Friday, January 24, 2014

Early Origins of the Marais

In 879, the emperor Charles the Bald donated the flooded lands, now known as the Marais, to a religious community - the St. Opportune Abbey. 

First Bible of Charles the Bald (Paris, Bibliothèque Nationale, MS lat. 1) presented in 846
9th century manuscript Bible commissioned by Count Vivien (aka Count Vivian Bible / Vivian Bible)
495 mm x 345 mm / 423 vellum folios



The draining of the lands turned them into fertile marshes (marais), the parisian term denoting farming of vegetables and aromatic plants. 


One of the earliest religious brotherhoods to take part in this new vegetable farming directly outside the courts of Paris were the Maison du Temple and the St. Martin of the Fields brotherhoods. The order of the Temple built their fortified church in the Marais in 1240. 


Prior to leaving for the crusade in the 12th century, King Philippe Aguste commissioned a high wall to be built around Paris to protect the city from Viking raiders.  



The agricultural fields of the Marais were not included inside this original enclosure, but a fortified gate was built, allowing access from the city to the surrounding fields. 




In the mid-14th century, while the Turks were overrunning Hungary and one-third of Europe was in full revolt against the Church, Charles V built a new city wall protecting Paris, this time it included the Marais, where he moved the Royal Court. 

Bastille Saint-Antoine was then a fort-bastide. It was built on the line of the city walls south of the Porte Saint-Antoine and surrounded by its own moat. 

The fortress commanded the river and its approaches, furnishing protection to the Hotel Saint-Pol, the new location for the royal court.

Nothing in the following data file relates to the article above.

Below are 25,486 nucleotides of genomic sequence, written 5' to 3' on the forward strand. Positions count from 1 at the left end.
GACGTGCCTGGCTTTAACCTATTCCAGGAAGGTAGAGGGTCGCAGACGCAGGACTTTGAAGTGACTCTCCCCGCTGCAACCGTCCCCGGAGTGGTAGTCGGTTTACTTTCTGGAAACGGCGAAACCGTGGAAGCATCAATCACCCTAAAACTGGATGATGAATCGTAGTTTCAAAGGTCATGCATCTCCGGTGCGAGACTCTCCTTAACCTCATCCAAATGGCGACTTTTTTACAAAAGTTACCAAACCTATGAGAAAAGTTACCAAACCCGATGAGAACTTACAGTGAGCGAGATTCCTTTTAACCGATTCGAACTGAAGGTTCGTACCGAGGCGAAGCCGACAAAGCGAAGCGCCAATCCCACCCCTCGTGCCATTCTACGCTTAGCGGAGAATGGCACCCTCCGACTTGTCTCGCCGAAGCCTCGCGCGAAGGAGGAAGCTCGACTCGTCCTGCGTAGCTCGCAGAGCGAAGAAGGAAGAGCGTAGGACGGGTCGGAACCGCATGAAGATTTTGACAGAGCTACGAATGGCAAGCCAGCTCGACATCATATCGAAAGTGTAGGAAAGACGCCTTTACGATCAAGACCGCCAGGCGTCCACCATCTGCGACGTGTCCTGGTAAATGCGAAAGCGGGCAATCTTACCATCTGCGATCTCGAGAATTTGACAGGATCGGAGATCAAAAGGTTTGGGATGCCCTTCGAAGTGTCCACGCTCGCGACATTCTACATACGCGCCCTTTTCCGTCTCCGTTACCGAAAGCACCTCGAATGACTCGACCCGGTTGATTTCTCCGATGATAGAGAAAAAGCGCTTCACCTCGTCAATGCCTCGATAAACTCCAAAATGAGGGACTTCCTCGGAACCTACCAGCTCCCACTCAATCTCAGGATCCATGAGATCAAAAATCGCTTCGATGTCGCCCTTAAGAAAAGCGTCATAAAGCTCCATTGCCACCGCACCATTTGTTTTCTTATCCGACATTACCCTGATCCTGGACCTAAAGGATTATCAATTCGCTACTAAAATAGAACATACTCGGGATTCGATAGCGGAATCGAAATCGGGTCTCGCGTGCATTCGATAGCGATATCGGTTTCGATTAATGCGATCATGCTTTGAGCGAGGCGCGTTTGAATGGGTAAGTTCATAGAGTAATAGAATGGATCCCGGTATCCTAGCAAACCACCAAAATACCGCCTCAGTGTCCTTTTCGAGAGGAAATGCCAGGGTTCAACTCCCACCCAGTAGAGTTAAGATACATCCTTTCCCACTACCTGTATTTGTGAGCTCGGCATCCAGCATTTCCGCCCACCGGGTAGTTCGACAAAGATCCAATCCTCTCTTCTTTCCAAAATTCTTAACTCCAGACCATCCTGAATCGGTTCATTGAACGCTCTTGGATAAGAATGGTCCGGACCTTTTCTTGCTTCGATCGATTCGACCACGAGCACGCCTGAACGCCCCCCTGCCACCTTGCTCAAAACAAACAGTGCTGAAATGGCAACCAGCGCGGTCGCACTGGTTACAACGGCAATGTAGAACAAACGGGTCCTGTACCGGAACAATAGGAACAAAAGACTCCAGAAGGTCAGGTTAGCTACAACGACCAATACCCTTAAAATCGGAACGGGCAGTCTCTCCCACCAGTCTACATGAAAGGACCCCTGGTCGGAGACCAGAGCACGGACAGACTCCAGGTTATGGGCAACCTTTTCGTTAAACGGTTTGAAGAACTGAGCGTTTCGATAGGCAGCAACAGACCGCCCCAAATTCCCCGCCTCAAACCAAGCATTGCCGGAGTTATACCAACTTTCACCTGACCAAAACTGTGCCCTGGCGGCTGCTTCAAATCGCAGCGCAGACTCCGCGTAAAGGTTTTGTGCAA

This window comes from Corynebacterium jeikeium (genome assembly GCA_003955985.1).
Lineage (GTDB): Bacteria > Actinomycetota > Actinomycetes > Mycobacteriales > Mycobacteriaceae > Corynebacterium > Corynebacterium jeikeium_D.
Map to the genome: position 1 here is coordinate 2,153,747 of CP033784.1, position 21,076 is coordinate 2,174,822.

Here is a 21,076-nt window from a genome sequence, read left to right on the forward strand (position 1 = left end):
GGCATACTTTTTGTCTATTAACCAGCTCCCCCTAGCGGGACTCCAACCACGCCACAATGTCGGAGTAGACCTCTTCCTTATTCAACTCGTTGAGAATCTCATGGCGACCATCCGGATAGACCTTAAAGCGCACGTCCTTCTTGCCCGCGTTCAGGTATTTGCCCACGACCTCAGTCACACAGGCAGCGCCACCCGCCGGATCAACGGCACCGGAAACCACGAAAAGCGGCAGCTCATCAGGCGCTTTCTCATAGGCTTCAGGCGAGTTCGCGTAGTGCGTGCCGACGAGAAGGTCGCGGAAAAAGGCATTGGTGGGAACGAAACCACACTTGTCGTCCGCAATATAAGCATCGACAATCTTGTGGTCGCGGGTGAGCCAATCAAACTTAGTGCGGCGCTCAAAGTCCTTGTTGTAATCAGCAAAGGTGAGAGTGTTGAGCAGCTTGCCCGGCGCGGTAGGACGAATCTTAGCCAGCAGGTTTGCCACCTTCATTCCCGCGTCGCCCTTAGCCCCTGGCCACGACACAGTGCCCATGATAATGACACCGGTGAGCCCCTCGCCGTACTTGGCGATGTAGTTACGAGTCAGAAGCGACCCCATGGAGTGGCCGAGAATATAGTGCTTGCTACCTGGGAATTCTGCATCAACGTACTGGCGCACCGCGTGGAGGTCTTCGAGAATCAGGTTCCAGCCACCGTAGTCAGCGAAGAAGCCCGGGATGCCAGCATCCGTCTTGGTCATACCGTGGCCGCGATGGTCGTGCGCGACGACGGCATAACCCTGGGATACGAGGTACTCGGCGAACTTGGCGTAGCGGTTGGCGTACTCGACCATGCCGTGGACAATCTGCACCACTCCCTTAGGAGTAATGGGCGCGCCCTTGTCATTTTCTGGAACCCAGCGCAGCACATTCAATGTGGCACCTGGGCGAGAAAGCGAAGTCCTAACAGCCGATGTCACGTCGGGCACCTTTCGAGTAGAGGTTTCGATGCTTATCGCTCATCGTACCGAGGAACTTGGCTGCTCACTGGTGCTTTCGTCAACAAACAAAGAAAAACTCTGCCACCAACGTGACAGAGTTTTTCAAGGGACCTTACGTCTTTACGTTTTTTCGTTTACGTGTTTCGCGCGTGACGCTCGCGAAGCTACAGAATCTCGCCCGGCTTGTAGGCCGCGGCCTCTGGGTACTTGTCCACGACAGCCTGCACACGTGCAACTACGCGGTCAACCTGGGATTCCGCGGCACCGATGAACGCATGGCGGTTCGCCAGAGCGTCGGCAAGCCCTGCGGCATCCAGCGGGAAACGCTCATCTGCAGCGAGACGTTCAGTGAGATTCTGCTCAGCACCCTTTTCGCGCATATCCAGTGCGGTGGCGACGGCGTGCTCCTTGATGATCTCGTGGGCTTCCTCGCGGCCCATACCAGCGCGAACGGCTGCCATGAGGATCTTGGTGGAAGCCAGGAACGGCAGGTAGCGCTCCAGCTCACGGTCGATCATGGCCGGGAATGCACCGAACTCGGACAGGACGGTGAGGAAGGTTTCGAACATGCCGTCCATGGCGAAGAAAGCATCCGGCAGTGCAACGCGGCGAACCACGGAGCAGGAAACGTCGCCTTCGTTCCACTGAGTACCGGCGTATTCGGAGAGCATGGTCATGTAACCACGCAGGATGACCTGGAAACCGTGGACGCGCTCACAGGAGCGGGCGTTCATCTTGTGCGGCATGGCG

19th Century reconstruction of the Hotel Saint Pol Huyot. The Bastille is at the bottom, the Church of St. Paul is to the left and the Celestine monastery is on the right (in blue). The wall built by Charles V is visible in the foreground,  as well as the tower Barbeau and the door leading to the Rue du Petit-Musc.



Shaded location of the Hotel Saint-Pol.  
The main entrance door of the King's residence (in red) looked toward the river Seine.
The Queen's home (yellow) and the Dauphin (blue) were north of present day Rue de Lions St. Paul. 
There were gardens along the Rue du Petit-Musc.



Why did Charles V move the French Court to the Marais? 


Since his youth, the dauphin had good reason to be alarmed by the growing power of the Confrerie de Bourgeois, the municipal authorities of Paris. 

Statue of Étienne Marcel by Antonin Idrac next to the Hôtel de Ville



Étienne Marcel, wearing colors of the revolt, marched to the Louvre, broke into the apartments of the dauphin, and in the presence of the prince, assassinated Robert de Clermont, marshal of France, and Jean de Conflans, marshal of Champagne. The dauphin barely escaped by consenting to wear the red and green cap of the republican leader.


Determined to secure his residence with the Association de la Marchandise de L'Eau, the prince regent forsake the Palais and the Louvre and moved the Royal Court to the Marais.

His purchases included the hotel of the comte d'Etampes, the hotel of the Archibishop of Sens with its gardens, and the smaller hotels d'Estomesnil and Pute-y-Muce as well as the estate of the abbots of Saint-Maur. Upon receiving the throne, Charles V declared the Hotel-Saint Pol the property of the crown.



The royal court was a group of palaces rather than a single building whose gardens were shaded by trellises and covered with vines in what would eventually become a future haven for the amusements for generations of aristocrats, artists, scholars, and those seeking refuge from the staunch régime. 









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